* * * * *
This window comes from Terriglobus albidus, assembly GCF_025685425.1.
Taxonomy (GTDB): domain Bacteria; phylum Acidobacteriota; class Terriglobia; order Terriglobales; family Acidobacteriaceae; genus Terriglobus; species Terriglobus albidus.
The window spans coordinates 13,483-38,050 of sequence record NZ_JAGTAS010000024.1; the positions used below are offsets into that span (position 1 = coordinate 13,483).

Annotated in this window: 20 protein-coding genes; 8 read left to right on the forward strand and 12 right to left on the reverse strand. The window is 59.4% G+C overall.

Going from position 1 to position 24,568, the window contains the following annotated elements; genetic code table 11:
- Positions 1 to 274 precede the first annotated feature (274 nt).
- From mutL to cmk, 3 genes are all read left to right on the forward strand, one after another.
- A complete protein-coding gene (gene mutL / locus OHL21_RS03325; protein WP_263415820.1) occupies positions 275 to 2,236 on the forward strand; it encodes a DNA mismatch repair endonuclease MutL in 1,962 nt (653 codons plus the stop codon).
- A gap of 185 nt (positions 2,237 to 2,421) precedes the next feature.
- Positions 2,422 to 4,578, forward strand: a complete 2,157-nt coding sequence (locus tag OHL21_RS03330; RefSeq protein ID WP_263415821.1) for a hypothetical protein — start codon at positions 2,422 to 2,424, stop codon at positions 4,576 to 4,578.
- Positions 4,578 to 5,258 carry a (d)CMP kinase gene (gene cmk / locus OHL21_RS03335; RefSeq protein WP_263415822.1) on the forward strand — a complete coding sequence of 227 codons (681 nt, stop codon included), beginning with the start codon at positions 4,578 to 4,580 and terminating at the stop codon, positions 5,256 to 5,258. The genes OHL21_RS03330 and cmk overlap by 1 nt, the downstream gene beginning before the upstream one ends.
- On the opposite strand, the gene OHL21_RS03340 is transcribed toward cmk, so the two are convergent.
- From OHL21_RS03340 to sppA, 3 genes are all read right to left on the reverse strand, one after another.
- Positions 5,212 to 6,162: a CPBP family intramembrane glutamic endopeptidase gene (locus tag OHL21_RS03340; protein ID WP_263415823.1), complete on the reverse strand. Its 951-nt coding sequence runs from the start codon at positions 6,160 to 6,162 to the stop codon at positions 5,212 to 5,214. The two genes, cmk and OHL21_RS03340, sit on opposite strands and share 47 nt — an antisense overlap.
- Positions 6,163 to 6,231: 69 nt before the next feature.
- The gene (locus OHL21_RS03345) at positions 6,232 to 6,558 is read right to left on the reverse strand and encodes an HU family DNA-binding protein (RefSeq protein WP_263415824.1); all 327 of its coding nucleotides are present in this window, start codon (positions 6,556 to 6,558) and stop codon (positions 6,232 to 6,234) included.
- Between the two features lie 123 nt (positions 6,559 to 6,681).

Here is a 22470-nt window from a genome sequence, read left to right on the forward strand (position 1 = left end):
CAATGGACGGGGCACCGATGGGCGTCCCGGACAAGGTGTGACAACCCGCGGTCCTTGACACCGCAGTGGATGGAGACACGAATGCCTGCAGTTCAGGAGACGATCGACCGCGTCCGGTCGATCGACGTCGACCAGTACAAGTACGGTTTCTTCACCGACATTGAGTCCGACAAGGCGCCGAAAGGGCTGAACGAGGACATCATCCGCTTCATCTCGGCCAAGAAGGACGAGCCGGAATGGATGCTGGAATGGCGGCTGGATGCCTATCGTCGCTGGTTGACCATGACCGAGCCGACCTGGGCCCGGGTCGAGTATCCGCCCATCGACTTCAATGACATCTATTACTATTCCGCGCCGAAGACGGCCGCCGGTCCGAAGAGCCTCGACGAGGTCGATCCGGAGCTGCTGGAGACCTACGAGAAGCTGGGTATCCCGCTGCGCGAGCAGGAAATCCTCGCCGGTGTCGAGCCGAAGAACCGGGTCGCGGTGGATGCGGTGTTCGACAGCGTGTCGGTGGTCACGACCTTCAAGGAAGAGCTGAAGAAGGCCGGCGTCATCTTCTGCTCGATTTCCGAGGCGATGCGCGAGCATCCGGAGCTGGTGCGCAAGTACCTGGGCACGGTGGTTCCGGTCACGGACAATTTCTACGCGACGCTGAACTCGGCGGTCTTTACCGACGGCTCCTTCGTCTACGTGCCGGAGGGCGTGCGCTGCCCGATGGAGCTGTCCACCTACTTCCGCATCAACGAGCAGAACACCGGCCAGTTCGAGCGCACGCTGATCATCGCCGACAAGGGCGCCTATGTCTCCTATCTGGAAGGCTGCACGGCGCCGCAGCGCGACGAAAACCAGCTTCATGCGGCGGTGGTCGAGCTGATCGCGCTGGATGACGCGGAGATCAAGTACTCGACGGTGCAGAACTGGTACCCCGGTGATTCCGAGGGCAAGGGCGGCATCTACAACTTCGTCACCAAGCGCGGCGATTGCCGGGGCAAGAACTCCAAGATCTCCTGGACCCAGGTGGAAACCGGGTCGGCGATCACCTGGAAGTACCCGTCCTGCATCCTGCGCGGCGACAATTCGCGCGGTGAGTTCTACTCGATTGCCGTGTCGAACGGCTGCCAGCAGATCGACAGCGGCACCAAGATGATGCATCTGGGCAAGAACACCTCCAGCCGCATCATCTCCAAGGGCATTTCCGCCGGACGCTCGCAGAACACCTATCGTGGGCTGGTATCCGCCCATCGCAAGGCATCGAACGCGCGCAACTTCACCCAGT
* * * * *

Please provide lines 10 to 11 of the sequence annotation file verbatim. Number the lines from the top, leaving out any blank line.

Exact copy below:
- Positions 2,422 to 4,578, forward strand: a complete 2,157-nt coding sequence (locus tag OHL21_RS03330; RefSeq protein ID WP_263415821.1) for a hypothetical protein — start codon at positions 2,422 to 2,424, stop codon at positions 4,576 to 4,578.
- Positions 4,578 to 5,258 carry a (d)CMP kinase gene (gene cmk / locus OHL21_RS03335; RefSeq protein WP_263415822.1) on the forward strand — a complete coding sequence of 227 codons (681 nt, stop codon included), beginning with the start codon at positions 4,578 to 4,580 and terminating at the stop codon, positions 5,256 to 5,258. The genes OHL21_RS03330 and cmk overlap by 1 nt, the downstream gene beginning before the upstream one ends.